Electronic set ups can be hard to put back the same way as they were set up before. It often happens that people are unable to set up electronics the exact same way after they have moved into a new place. It is therefore highly recommended that you take photographs of such complicated electronic set ups so that you can late refer to these pictures while setting up again in your new house/office.
Pack in Separate Boxes
While packing your stuff, it is important that you use different boxes and that too of various sizes. It is imperative to do so as this will help you a lot while you unpack. Packers and movers would advise you the same as it is very convenient to unpack different things from different boxes as compared to unpacking everything from one single box.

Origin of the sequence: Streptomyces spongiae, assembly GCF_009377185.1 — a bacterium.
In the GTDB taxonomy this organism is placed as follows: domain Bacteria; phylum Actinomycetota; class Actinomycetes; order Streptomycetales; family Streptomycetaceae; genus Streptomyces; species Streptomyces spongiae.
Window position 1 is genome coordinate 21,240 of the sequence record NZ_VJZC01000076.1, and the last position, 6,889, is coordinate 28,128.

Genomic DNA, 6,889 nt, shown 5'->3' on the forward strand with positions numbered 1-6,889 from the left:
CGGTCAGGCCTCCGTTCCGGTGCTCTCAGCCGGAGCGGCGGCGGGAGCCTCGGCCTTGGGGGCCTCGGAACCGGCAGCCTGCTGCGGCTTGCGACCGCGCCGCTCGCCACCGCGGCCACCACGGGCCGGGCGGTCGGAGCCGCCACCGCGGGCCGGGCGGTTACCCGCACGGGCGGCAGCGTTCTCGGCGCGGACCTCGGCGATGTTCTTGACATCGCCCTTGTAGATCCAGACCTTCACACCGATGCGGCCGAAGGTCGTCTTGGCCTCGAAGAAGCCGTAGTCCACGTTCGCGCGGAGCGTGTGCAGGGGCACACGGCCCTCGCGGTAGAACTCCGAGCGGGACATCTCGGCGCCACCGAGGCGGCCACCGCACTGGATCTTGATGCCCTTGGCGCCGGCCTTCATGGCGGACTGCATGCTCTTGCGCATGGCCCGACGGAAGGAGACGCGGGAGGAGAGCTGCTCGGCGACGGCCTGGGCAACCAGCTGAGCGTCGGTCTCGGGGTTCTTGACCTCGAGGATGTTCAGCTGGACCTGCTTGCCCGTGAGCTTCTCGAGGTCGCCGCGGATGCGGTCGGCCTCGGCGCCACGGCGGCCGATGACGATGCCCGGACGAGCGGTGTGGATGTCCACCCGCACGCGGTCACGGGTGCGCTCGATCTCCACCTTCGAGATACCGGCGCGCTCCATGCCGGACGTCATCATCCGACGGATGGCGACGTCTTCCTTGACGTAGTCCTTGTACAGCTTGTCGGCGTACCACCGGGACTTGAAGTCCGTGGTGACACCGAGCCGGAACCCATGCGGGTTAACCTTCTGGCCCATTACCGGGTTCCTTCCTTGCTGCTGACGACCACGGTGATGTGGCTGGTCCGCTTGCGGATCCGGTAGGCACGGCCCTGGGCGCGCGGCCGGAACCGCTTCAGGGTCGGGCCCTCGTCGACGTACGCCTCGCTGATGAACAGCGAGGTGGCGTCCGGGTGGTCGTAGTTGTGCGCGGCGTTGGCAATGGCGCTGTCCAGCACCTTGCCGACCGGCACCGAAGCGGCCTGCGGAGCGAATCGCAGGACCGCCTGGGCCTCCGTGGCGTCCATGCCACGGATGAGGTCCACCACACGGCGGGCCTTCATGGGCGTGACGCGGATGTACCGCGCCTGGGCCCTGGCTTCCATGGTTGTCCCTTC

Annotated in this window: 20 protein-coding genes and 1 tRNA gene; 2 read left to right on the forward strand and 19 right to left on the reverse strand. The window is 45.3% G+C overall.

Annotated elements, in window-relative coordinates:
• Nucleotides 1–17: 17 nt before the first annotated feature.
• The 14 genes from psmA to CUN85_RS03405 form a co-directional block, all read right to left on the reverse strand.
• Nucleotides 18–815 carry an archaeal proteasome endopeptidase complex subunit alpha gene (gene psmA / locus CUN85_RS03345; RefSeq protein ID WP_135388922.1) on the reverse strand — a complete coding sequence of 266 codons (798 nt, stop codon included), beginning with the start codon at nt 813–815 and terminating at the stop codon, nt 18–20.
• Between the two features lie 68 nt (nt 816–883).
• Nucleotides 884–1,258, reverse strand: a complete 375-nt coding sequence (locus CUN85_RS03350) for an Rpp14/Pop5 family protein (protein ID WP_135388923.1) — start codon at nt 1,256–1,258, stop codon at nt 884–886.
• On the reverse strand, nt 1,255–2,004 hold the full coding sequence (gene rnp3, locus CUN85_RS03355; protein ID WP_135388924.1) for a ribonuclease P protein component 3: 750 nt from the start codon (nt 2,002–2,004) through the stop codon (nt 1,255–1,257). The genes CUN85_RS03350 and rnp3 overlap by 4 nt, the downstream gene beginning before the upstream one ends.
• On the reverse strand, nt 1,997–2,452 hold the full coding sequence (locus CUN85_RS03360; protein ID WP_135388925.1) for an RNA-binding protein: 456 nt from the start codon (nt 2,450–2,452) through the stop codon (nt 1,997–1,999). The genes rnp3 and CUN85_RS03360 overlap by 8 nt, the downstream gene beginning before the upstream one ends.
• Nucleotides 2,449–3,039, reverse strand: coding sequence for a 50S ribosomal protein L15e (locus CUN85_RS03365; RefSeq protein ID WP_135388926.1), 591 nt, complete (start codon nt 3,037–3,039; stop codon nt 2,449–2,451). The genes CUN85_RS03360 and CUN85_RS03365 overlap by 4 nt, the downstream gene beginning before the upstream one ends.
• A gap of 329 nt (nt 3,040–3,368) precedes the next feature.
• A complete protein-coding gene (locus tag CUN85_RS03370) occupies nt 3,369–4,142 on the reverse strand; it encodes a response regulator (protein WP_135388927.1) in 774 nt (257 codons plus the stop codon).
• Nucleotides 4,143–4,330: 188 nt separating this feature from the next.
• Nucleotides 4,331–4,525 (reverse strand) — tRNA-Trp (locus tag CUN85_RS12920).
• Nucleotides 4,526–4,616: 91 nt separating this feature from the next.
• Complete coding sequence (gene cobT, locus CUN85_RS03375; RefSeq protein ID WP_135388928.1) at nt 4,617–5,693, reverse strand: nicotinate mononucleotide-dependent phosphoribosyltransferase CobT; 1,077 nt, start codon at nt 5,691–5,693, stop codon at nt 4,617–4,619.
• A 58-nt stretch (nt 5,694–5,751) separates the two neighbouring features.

Pack on An “Open – First” Basis
Last but definitely not the least, always pack your stuff as per ’Open – First” basis. While you pack, always put in stuff which you will need last. This way, when you start unpacking, you will get your hands on things that you need immediately.